And that doesn’t even bring you up to date. But that just gives them and the other community members like them more to work with. Niantic has had a very hands-off approach to how the players have taken to the game. “They let people have their way and explore the space they’ve created. Create a framework and let the people inside,” says Daniel. And it’s that framework that is most compelling.
III. The Vision
“It’s okay, honey, it’s just nerds!” A man goes running back to his girlfriend after seeing what this large gaggle of green and blue-adorned people is doing in Klyde Warren Park. And he’s not wrong; every person here is a nerd, but a nerd for Ingress.
It’s mostly thanks to John Hanke, a serial entrepreneur if there ever was one. He was a cofounder of Archetype Interactive and helped build Meridian 59, one of the first MMOs. After that was acquired by 3DO, he started Big Network and got acquired by eUniverse. Then he founded Keyhole and developed the product you now know as Google Maps. Oh yeah, Keyhole got acquired by Google.
Now he’s leading Niantic and building out Ingress. But he’s got help, though his time with Meridian 59 should be useful anyways. He’s got two 25-year game industry veterans along with other seasoned pros from Sony, Naughty Dog (a lead on Uncharted, in fact), and Blizzard.
That’s good, because Ingress is ambitious. It’s worldwide with weekly Ingress Report videos highlighting agent check-ins from places like Vienna and India. A player named Artio recently chartered a plane to a remote town in Alaska just to play. It’s an active game that tops over a million downloads and thrives on its community.
It started, however, with a single goal. (The “accidental learning” of historical landmarks is a welcome side effect, though.) “We wanted a game able to be played by a person who just has five minutes, going to Starbucks, on their way to work or school, or whatever,” says Hanke. “Everything was geared towards asynchronous play. We wouldn’t have to coordinate our schedules to play. It opens a ton of opportunities if anyone can play at any time.”
Emergent gameplay has given him and his team some ideas, though. The game can always be played by yourself—”Some people are loners, and frankly, we want to support them”—but cooperation has come to the forefront of design consideration, which is a challenge considering this happens in the real world.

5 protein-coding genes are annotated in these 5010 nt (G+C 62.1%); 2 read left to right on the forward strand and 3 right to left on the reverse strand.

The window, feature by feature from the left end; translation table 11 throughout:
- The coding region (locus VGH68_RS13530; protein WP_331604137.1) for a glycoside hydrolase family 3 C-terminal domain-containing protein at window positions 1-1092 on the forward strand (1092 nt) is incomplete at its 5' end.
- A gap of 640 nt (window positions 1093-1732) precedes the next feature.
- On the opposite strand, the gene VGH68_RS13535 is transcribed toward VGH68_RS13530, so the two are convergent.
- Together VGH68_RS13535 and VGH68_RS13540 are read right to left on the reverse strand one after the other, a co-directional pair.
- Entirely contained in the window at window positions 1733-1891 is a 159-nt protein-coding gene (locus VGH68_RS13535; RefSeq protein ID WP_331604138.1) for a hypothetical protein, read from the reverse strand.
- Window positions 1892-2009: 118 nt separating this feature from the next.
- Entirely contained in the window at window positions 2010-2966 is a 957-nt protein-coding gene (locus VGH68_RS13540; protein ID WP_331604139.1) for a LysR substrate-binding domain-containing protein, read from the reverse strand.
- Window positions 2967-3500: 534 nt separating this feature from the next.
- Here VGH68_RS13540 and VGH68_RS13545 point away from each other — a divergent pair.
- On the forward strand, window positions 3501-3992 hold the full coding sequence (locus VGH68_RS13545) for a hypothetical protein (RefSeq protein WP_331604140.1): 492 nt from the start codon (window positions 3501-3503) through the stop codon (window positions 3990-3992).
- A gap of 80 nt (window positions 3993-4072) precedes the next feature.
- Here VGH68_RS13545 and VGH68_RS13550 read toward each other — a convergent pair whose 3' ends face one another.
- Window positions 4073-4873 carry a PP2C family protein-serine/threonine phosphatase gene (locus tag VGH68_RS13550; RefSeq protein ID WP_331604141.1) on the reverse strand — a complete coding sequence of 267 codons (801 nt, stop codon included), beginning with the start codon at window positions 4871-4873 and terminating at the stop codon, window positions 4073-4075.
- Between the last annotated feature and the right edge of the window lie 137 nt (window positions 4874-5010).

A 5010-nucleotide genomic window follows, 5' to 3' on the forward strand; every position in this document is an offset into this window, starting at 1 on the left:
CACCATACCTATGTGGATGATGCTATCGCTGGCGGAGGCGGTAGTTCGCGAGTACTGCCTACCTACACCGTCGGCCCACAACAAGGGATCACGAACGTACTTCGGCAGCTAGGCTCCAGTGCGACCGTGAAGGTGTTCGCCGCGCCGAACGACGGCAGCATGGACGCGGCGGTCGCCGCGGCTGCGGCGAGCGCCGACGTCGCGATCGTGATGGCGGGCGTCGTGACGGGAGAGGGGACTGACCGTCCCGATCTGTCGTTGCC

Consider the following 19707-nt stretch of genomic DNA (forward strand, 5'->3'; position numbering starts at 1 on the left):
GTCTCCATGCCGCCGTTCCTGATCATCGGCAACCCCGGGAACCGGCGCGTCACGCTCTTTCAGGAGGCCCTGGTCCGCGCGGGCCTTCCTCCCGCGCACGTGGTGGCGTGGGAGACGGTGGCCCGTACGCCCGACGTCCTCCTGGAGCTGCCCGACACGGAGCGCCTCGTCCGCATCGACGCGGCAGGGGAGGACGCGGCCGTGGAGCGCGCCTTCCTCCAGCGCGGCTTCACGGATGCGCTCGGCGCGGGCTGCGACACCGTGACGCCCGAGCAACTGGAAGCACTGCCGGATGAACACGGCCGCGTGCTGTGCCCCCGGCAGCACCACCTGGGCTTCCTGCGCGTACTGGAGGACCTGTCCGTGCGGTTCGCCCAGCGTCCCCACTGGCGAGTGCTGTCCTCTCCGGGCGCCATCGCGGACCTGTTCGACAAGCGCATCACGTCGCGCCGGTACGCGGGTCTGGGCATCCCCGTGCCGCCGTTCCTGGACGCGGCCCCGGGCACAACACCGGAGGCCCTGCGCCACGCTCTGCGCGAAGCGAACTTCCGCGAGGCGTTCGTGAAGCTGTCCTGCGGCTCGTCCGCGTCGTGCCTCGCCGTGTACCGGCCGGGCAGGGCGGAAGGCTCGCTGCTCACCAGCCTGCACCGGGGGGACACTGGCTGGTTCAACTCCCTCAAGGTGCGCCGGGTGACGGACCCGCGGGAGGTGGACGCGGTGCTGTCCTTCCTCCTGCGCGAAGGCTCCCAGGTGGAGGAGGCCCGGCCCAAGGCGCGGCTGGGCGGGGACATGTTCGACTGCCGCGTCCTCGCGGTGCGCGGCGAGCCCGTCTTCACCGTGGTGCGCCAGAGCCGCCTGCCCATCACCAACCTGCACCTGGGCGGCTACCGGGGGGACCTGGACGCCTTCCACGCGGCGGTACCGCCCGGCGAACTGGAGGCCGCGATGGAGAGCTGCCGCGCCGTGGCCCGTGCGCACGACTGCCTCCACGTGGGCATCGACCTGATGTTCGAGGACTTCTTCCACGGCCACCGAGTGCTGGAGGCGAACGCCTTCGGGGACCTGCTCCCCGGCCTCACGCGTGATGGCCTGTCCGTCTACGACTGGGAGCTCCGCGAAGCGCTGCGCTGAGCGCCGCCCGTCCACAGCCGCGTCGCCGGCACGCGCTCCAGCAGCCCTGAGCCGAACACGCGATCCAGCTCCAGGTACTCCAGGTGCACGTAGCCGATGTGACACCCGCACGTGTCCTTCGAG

For example, battles happen in Ingress over portals. Generals lead their teams and coordinate efforts. I first thought this was a discrete structure in the game where a notification comes up that says “YOU ARE IN A BATTLE” and a general is selected, but the entire thing is a microcosmic event created by the players. It’s actually two faction groups putting up and tearing down defenses while standing in rather close proximity to each other.
And sometimes communities will sandbox parts of a city. Acting as a surrogate for gating game interactions into MMO-style PvP zones and the like, it’s just a mutually agreed upon space where low-level players can battle each other for AP, free from high-level farms and equipment.
It’s emergent. It wasn’t originally intended to be that way, but battles have become a fixture of the more active play-centric folk. But now that Niantic has seen the desire to work together, they’ve started to give players the chances to do so. Level eight portals, for instance, require eight level eight players to put up, and at the very least, more than one player is required to fully buff a captured location.
“Indirectly encourage and reward cooperation but not require it,” as Hanke says. Loners and low-level players trying to find their feet can do so at their own leisure, but the biggest payoff and the highest level of engagement is reserved for those deeply ingrained in the cooperative aspect of the game.
The event is actually a good example of this. These anomalies started out as a single player-organized meetup. “We saw that as being successful, and we crafted that into the game where the story hinges on what happens at these events,” says Hanke. It’s emblematic of the development-player dynamic for Niantic as well as the world they’ve made. “It’s a shared universe.”
IV. The Future
It’s not all gravy, though. The biggest problem I’ve heard from players is that Niantic could do well with more communication with players. Even specified liaisons for geographical regions of the world had been suggested. Sometimes it feels like both halves are operating far too independently from one another.
And sustained engagement has been troubling as well. The community will always be there, but once you hit the level cap, there’s not much to do besides engage with players directly. You could be like Kroger and manage back channels or the Casper brothers and craft side stories, but many will simply take a leave of absence (sometimes for good).
I talked to newcomer who went by the name of Stone. He’d only been playing for two weeks at the time and had already hit level six. As a former cryptographer for the United States Space Command and geocaching enthusiast, Ingress appealed to him greatly: an excuse to explore the world and a story about ciphers and intelligent machines.
Stone plays because Ingress is fun. Cracking codes and whatnot is great, but “nobody’s life is at stake,” as he puts it. “When something ceases being fun, you should probably be doing something else.” And that’s where the problem is bubbling up for him. Stone travels a lot and he often finds himself in less urban areas. In fact, there are whole cities where he owns every portal. What’s a player to do after he’s conquered a city?
That burden falls on the community of players around you. It is admittedly strong—many say it’s a great way to find soon-to-be friends in new cities—but it’s up to the player to get engaged. I can’t imagine that’s terribly difficult, though. As Kroger says, “I’m not strong Enlightened and I’m not strong Resistance. I’m for the community.”